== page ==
That wild pitch would haunt Chesbro for the rest of his life, and it is front and center in almost every account of his baseball career. His widow is reported to have campaigned major league baseball to have the scorer's call changed to a passed ball,40 and to take one example of many, a review of his career by the New England Historical Society is titled "Happy Jack Chesbro, the Yankees' Bill Buckner of 1904." It's obviously unfair to focus on that one pitch as the reason the Highlanders didn't take the pennant in 1904. For example, the game probably wouldn't have been tied in the top of the ninth were it not for Jimmy Williams' two errors in the seventh, and they may very well have split Saturday's double-header if Wid Conroy had held on to that throw at third-base in the fifth inning, or if those games had been played in New York as originally scheduled. But fair or unfair, we tend to remember the last in a series of events that led us to one place instead of another, and for the 1904 Highlanders, that event was Chesbro's wild pitch.

And not that this definitively decides the wild-pitch/passed-ball debate but here is how The Boston Globe described that pitch the next day: "He [Chesbro] took his time and tried to send the ball close and high, but was spellbound when he saw it soar over the catcher's head and go bang against the backstop...." I thought it interesting (and obviously not prophetic) that the sportswriter's next sentence was: "Parent singled to center, thereby taking the curse off the bad work of Chesbro."41

The National League pennant race became far less dramatic when the New York Giants went on an 18-game winning streak in mid-June, turning what had been a close three-team race into a foregone conclusion. The Giants had both the best pitching and hitting in the league. For the second straight year, Christy Mathewson and Joe McGinnity won at least thirty games apiece, improving on their combined mark from the year before, 68-20 compared to a 61-33 mark in 1903. It was the second time Mathewson had won thirty or more games in a season and he had yet to lead his team, much less his league, in wins. It was the last time a team has had two thirty-game winners, the next closest being Hal Newhouser and Dizzy Trout for the second-place Detroit Tigers in 1944, who won 29 and 27 games respectively.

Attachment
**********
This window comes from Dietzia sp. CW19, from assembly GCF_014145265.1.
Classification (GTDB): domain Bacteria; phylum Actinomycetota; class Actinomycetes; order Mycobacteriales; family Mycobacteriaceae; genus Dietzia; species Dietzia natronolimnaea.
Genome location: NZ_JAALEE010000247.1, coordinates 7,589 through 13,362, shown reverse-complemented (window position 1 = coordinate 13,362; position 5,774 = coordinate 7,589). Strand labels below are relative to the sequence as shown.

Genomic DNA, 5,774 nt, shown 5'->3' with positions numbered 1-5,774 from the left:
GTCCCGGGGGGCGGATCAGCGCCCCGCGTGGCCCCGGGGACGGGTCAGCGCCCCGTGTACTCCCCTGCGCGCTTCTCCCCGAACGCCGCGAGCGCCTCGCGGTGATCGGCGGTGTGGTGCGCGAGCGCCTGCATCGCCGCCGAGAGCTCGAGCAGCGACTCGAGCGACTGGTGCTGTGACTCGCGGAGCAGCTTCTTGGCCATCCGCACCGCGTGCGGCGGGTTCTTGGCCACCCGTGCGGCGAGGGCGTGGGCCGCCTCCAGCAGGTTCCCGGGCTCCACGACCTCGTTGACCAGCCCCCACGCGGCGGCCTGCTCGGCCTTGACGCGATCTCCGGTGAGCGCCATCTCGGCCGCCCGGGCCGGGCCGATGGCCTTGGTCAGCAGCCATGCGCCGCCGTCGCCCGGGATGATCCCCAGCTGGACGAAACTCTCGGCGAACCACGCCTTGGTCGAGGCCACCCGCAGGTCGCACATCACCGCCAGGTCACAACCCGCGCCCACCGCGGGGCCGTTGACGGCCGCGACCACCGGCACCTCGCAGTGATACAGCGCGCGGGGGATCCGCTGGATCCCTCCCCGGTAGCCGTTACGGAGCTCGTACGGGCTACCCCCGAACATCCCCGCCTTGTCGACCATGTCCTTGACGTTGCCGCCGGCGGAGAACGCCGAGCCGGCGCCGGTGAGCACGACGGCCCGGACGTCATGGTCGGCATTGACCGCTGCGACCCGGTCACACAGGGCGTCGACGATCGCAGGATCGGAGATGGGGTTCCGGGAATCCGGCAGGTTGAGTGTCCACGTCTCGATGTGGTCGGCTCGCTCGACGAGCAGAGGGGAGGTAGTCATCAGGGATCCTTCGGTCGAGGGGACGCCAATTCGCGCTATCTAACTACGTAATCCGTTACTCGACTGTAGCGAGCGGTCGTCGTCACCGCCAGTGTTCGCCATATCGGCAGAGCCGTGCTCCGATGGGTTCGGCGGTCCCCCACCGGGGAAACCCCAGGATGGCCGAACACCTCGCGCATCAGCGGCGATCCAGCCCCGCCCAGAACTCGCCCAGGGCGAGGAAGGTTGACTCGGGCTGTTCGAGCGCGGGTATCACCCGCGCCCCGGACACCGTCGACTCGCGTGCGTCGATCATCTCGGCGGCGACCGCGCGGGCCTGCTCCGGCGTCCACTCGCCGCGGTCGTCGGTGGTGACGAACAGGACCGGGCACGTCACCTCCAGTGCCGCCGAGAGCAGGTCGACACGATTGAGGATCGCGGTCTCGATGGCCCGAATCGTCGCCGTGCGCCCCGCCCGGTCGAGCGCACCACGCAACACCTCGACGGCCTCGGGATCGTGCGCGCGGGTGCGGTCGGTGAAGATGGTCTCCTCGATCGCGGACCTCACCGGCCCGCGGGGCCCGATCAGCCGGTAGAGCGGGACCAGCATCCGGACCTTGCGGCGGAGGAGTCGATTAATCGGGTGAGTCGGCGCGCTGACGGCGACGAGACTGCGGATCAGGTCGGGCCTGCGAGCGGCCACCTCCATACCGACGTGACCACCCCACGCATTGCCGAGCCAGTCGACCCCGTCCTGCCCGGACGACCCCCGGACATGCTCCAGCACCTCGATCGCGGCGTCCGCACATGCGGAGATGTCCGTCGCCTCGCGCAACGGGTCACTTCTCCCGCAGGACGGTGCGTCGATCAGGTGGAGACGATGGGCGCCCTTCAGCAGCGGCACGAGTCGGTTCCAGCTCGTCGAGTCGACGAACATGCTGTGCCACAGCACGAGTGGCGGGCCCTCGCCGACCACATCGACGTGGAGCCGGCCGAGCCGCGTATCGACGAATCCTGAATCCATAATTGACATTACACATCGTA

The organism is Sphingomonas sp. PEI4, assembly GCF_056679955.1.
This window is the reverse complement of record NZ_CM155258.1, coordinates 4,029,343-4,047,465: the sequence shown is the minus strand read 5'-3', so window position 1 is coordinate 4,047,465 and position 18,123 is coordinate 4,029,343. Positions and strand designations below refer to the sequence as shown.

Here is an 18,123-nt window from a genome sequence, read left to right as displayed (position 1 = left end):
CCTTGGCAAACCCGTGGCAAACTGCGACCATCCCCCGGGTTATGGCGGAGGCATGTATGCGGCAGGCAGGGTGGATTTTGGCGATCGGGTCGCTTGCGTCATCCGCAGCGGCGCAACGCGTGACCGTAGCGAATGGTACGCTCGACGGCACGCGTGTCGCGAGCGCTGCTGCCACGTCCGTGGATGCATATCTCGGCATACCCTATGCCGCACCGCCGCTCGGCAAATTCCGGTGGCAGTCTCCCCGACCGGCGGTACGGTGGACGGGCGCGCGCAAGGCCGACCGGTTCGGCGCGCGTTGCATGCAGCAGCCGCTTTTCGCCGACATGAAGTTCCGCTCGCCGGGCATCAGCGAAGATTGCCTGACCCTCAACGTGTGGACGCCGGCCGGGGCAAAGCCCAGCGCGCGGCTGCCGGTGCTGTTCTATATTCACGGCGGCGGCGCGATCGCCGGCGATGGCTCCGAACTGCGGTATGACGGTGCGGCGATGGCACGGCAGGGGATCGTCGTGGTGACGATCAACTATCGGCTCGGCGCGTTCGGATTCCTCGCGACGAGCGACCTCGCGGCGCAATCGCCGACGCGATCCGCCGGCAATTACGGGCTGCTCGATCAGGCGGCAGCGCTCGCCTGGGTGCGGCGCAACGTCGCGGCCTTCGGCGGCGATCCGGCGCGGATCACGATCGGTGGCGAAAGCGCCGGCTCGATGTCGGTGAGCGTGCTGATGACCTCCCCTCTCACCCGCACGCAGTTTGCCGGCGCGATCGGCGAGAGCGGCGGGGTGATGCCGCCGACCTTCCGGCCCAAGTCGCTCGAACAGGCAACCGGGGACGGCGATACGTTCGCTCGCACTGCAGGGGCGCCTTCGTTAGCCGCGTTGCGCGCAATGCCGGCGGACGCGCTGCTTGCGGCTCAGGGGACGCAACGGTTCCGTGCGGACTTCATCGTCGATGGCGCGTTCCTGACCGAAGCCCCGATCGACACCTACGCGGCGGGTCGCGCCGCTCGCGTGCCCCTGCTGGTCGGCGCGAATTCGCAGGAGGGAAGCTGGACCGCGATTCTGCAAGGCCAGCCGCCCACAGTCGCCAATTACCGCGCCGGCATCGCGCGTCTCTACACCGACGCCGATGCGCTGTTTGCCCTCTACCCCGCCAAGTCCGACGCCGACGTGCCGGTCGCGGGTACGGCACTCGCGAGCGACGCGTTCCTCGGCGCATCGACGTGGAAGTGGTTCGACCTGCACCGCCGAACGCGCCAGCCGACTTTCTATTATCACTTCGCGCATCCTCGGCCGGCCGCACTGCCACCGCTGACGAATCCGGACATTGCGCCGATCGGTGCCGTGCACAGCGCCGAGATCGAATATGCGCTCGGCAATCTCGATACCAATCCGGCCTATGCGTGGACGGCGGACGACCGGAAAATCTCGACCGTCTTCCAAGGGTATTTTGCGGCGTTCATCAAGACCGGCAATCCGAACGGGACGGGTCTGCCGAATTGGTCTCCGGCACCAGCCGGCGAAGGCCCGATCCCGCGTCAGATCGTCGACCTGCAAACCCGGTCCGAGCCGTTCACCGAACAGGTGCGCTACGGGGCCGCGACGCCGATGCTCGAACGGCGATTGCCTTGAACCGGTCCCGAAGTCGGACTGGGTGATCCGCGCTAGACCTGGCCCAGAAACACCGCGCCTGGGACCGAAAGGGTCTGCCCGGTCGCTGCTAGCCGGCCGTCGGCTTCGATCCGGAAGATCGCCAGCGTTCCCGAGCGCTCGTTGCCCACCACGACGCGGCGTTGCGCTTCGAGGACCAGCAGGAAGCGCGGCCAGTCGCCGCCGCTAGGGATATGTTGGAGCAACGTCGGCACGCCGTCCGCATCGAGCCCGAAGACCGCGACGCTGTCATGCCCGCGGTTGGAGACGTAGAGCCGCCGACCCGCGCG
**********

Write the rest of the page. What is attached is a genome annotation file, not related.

Despite scoring the most runs in the majors in 1904, the Giants didn't boast any players with great offensive numbers. They led the majors in slugging and on-base percentage without a player among the leaders in either. They did it by being somewhat better than average up and down their lineup. With the exception of catcher, the Giants had a higher OPS (on-base plus slugging percentage) than the league average at every position. And besides, this was the Deadball Era and great offensive numbers weren't exactly in fashion. Ginger Beaumont led the league with only 185 hits. Yes, Honus Wagner hit 44 doubles, but no one else in the league had more than 28.